New invader of our neighborhoods
Thladiantha dubia (a.k.a. goldencreeper, manchu tubergourd, red hailstone) is new to Wisconsin and unfortunately, little is known about the species. In 2013, a population was recorded in Stillwater, Minnesota which, over a 5 year period, became a massive kudzu-like infestation covering much of the ground and climbing 20 feet or more into the trees.
Goldencreeper is a fast-growing herbaceous plant emerging from perennial tubers and uses tendrils to climb over other vegetation climber. The tubers can easily spread downstream and start new populations. Where reported in the U.S. and Canada there is concern that the plant is invasive and spreading rapidly. Not much is known yet about control, but due to the extensive tubers, hand-pulling and foliar spraying efforts may require multiple years.
Fortunately, goldencreeper is not yet widespread throughout Wisconsin and we can prevent its establishment with prompt action. It grows on disturbed sites, along rivers, and on sandy shores. Goldencreeper is shade intolerant and prefers moist, well-drained soils, spreading through lawns, gardens, along roadsides, in waste places and into cultivated fields. SEWISC is currently working with the Wisconsin Department of Natural Resources (WDNR) to eradicate three separate infestations in Waukesha County. More information regarding goldencreeper can be found at: Minnesota Wildflowers, University of Michigan, and OMAFRA.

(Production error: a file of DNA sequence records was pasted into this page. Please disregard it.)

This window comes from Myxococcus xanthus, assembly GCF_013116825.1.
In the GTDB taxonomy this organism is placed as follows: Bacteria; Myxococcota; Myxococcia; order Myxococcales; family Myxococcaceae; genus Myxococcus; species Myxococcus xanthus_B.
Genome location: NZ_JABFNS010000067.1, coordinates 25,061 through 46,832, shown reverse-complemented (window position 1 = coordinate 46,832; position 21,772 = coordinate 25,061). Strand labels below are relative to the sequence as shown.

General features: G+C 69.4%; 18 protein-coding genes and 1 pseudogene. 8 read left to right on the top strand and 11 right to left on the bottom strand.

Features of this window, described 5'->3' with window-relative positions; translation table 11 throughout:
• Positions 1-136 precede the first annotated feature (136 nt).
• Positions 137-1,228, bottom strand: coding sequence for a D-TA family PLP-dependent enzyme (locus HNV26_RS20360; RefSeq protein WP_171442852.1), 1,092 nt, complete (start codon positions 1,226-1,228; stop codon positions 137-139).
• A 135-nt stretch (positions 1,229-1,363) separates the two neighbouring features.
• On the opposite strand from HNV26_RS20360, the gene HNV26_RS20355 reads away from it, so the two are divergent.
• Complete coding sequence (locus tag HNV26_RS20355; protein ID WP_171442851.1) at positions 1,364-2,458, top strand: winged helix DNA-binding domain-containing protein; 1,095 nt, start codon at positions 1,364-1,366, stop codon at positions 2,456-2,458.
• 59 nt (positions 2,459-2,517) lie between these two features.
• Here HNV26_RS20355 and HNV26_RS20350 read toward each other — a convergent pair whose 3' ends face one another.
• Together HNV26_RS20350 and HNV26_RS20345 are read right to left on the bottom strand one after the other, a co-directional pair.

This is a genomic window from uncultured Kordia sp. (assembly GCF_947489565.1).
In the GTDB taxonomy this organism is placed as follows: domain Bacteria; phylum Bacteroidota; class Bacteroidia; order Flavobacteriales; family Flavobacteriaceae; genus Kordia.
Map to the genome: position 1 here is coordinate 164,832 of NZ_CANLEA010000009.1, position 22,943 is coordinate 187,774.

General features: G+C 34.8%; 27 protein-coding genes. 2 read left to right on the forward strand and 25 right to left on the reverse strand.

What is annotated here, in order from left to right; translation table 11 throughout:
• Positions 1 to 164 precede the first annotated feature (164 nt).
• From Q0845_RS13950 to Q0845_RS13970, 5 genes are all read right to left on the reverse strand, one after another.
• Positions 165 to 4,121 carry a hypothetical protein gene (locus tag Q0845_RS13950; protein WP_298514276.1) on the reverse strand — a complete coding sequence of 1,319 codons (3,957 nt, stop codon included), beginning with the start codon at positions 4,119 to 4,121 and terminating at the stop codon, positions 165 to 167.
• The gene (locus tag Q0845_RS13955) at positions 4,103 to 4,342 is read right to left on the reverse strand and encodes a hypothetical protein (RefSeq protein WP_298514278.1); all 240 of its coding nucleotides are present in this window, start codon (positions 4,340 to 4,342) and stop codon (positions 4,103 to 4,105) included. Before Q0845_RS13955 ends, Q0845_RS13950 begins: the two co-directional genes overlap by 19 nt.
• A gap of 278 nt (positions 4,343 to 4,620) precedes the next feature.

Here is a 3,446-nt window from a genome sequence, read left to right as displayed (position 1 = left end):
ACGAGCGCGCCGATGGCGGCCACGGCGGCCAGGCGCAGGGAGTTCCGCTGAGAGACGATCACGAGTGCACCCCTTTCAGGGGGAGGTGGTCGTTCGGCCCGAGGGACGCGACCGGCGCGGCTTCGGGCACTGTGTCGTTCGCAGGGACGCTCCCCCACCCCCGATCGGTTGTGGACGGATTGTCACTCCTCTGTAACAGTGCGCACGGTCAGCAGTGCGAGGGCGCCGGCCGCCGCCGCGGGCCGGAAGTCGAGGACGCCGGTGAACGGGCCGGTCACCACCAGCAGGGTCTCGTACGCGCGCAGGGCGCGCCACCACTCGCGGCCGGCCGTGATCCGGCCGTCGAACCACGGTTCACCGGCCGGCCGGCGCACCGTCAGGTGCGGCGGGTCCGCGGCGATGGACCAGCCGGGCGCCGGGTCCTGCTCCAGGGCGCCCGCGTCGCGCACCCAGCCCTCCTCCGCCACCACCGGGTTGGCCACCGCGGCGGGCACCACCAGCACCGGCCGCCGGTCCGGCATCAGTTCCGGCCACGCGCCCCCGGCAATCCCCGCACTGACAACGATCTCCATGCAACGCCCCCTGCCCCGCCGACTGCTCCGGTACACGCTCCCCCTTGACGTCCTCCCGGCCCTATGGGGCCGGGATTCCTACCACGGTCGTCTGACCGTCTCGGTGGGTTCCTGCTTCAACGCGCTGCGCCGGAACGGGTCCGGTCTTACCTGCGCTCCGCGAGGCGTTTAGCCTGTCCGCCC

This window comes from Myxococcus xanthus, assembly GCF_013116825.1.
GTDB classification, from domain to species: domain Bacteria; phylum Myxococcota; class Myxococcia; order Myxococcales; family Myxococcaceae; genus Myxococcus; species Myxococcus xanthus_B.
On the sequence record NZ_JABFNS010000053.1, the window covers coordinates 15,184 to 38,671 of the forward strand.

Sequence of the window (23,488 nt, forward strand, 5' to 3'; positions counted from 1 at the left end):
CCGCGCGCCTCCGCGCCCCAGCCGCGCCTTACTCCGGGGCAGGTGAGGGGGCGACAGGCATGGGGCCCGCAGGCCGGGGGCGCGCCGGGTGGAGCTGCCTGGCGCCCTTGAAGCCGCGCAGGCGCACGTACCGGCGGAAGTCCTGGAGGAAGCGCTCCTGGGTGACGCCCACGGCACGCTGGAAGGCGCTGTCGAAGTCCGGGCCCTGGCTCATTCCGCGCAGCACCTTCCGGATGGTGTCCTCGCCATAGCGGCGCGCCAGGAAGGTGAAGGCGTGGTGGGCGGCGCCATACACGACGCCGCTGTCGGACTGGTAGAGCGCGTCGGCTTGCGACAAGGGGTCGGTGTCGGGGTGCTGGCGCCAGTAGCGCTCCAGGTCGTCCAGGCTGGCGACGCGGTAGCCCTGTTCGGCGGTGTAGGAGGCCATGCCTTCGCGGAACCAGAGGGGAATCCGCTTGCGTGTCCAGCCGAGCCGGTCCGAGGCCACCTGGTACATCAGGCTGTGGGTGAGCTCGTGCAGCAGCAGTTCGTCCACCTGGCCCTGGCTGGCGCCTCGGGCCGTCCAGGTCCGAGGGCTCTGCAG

Help identify additional populations of goldencreeper in southeastern Wisconsin to expedite early detection and rapid response efforts by reporting any populations of these invading plant species immediately to the WDNR.
Goldencreeper’s showy, bright yellow flowers bloom from July to September. Stems are slender and climb over other vegetation by means of tendrils. Plants reproduce by very persistent, widely spreading, fleshy, underground, potato-like tubers, making the species extremely difficult to eradicate